, set out for the wonders of the Far East from his office in New York City, it was the fall of 1985. Though several of the countries on his itinerary were former colonies of the British Empire, English was not the predominant language in all of them. Iyer recorded his eighteen months crisscrossing Asia in Video Night in Kathmandu, a book that established him as one of the best travel writers. One of the techniques Iyer used (to the point that it seemed a motif) was mentioning the signboards he saw in the places he visited.
Straightforward, comic, unashamed and wistful, signboards become Iyer’s guides into some of the world’s most ancient and mysterious cultures. Idyllic Bali, Iyer finds to his dismay, has been reduced to a raucous island by Aussies who arrive by the planeload each day. Signboards at restaurants record Balinese culture losing out to simple commercialism: ‘Aussie-style steaks’, ‘special Aussie Hamburger with the lot’, ‘Suci’s Aussie Breakfast’ and ‘Waltzing Matilda Sarongs’.
In places in the book Iyer confesses his fear of arriving in long-romanticized places only to find them ravaged by hordes of tourists. In Lhasa, which had been opened to tourists just a few days before his arrival in China, he is pleasantly surprised to find a signboard saying ‘Banak Shal Hotel, Happiness Road’. And in Kathmandu he is cheered by an ad by Jawalakhel Distillery advising that ‘when you are in Nepal, the land of the spirited people, keep your spirits high with Ruslan Vodka’. Sadly, in both places he is too late; Tibet is crowded with Westerners and Kathmandu’s hippies have long gone.
Iyer’s astute observations and magical encounters are brilliantly carried to a high point – of humor, reportage, and poignancy – by the signs and ads he finds and duly records in the book. In China, a misspelled word in the opening line of a movie review in a national daily becomes an accurate summation of a nation keeling over from communism to capitalism. It reads: ‘The beautiful young girl lies on a grassy knoll daydreaming about her future price charming’.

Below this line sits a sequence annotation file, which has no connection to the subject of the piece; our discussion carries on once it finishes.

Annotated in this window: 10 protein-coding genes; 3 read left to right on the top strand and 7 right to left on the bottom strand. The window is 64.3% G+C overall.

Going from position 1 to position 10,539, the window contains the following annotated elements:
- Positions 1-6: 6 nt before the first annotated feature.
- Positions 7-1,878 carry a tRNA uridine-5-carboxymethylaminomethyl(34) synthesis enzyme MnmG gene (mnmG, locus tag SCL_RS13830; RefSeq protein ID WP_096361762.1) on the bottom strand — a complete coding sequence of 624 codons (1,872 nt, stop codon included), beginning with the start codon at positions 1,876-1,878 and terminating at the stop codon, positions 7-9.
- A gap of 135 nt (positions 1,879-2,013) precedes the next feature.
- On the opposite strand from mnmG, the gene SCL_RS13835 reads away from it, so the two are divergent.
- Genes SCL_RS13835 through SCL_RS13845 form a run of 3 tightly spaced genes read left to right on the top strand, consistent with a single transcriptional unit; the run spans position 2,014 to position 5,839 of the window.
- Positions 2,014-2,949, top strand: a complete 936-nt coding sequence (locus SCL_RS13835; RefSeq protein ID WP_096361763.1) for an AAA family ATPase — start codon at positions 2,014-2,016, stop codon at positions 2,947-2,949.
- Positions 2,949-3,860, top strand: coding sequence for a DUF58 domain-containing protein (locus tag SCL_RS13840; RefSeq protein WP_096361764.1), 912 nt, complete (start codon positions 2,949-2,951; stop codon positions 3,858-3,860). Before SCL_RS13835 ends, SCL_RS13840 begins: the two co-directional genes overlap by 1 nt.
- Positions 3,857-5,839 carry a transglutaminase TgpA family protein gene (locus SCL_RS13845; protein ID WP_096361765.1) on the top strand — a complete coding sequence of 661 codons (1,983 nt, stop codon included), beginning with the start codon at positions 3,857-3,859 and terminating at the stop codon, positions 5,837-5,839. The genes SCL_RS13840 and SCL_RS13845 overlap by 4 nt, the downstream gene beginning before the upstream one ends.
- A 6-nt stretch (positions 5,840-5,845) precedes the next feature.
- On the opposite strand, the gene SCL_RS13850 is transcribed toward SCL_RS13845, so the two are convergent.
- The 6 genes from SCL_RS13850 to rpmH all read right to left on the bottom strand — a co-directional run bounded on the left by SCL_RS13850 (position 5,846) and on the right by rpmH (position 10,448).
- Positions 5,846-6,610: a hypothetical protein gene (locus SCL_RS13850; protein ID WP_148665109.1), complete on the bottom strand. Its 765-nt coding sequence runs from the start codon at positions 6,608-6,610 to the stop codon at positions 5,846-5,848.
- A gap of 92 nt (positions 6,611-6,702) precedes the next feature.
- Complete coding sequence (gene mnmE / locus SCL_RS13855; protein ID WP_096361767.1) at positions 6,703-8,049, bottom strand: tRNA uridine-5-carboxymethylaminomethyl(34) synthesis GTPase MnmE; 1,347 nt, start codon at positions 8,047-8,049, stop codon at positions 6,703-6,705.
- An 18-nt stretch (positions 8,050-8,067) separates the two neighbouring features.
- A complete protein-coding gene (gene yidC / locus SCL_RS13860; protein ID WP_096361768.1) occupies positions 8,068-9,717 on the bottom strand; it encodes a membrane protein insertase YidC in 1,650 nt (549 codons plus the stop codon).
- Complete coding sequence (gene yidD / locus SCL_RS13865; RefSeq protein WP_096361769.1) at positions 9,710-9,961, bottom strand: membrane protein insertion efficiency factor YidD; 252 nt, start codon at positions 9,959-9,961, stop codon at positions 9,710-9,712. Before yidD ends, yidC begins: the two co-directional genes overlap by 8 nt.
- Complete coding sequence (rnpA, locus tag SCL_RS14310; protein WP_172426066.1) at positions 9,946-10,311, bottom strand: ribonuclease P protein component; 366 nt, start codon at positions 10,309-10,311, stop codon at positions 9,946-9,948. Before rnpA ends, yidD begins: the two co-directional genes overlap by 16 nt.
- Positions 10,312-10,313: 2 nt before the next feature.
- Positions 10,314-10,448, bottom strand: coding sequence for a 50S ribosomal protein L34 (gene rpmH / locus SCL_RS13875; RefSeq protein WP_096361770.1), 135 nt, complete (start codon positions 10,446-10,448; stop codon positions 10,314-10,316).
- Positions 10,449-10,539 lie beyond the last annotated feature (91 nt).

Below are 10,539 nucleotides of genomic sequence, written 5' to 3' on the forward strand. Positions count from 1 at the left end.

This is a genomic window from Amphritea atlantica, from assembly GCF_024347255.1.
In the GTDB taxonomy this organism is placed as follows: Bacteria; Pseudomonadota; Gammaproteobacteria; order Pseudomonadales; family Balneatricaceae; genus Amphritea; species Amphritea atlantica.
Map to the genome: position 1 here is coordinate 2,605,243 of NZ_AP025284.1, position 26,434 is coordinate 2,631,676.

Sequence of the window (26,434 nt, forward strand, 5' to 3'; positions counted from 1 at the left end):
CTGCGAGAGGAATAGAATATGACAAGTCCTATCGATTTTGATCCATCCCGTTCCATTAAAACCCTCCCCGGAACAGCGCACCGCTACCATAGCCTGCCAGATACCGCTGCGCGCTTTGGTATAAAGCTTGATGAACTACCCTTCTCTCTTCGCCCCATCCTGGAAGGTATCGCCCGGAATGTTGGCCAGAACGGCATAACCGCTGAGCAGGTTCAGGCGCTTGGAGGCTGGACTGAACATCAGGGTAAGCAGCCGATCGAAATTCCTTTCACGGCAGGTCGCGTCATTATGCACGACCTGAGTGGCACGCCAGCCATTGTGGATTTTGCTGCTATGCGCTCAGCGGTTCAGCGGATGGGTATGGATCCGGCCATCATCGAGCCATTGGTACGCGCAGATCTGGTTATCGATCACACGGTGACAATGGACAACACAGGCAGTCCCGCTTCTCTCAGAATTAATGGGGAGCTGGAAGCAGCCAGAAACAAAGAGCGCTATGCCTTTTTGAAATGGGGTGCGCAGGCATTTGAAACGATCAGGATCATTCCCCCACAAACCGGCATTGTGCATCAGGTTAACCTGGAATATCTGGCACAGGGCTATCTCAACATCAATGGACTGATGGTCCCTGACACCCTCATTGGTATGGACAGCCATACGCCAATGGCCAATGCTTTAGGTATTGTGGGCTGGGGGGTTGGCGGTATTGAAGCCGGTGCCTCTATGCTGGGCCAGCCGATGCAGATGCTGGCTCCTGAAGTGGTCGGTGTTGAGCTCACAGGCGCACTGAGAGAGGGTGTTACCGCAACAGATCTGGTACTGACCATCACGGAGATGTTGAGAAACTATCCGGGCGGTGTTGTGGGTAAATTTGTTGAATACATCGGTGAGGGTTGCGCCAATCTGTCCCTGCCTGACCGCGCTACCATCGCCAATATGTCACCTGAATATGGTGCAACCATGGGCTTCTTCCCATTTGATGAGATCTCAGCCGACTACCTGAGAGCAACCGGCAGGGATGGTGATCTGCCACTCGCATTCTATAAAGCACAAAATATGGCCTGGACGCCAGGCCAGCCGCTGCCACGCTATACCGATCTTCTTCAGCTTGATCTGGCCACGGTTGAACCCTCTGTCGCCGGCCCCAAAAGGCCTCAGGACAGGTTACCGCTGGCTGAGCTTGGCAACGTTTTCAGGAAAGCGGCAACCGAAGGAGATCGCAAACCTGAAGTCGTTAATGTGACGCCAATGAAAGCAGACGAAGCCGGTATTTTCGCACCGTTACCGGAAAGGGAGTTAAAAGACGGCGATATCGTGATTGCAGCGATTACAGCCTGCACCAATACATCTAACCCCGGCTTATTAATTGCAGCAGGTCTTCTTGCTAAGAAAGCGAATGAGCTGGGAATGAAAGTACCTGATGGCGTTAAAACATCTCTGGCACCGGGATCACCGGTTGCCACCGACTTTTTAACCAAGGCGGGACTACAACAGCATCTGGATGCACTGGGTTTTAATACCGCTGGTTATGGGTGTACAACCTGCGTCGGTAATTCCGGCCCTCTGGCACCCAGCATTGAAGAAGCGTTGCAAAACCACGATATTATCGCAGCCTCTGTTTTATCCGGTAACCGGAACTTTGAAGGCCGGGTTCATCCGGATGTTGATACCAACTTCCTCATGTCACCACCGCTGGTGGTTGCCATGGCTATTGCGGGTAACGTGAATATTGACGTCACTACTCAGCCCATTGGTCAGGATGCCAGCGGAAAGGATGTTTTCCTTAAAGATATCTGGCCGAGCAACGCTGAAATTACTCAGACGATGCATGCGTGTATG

In the Philippines, Iyer sees the ebb and flow of love, or something like it. Streets in a popular tourist section of town display handwritten signs: ‘Wanted: Young and Beautiful Sexy Dancer’; ‘Wanted: Attractive Cashier’; ‘Wanted: Sexy Karaoke Singers’. On the other hand, the Buddhist nation of Burma advises against attachment to flesh, reminding visitors to ‘be kind to animals by not eating them’.
In Video Night in Kathmandu Pico Iyer used signboards as though they were locals candidly talking about their cities, translating for him, guiding him and giving him insights he would otherwise never find.
I saw one such signboard on a wall in the windblown village of Thini, which is perched on a hilltop across the river from the equally windy Jomsom. ‘YOU SHOULD NOT URINATE HERE’ ran the hand-painted board. So gentle was the reminder that when I think of it now, I find it a soothingly spoken lesson by a grandmother to her grandchildren. In other places in Nepal, I have seen messages like ‘Those who urinate here are dogs’. The message spoke volumes of the civility of Thini; gentleness seemed to be above everything else. Opposite the army barracks in Jomsom, standing at one end of a small bridge, another signboard reminded passersby that ‘WAR IS NO SOLUTION’.
Some of the most humorous and evocative lines are often found on the bumper of trucks and buses in Nepal. I recently found myself reading a poem on the rear of a truck we were trailing on the East-West Highway. n
There are more curls in your hair
Than turns on the road
Your lips have more juice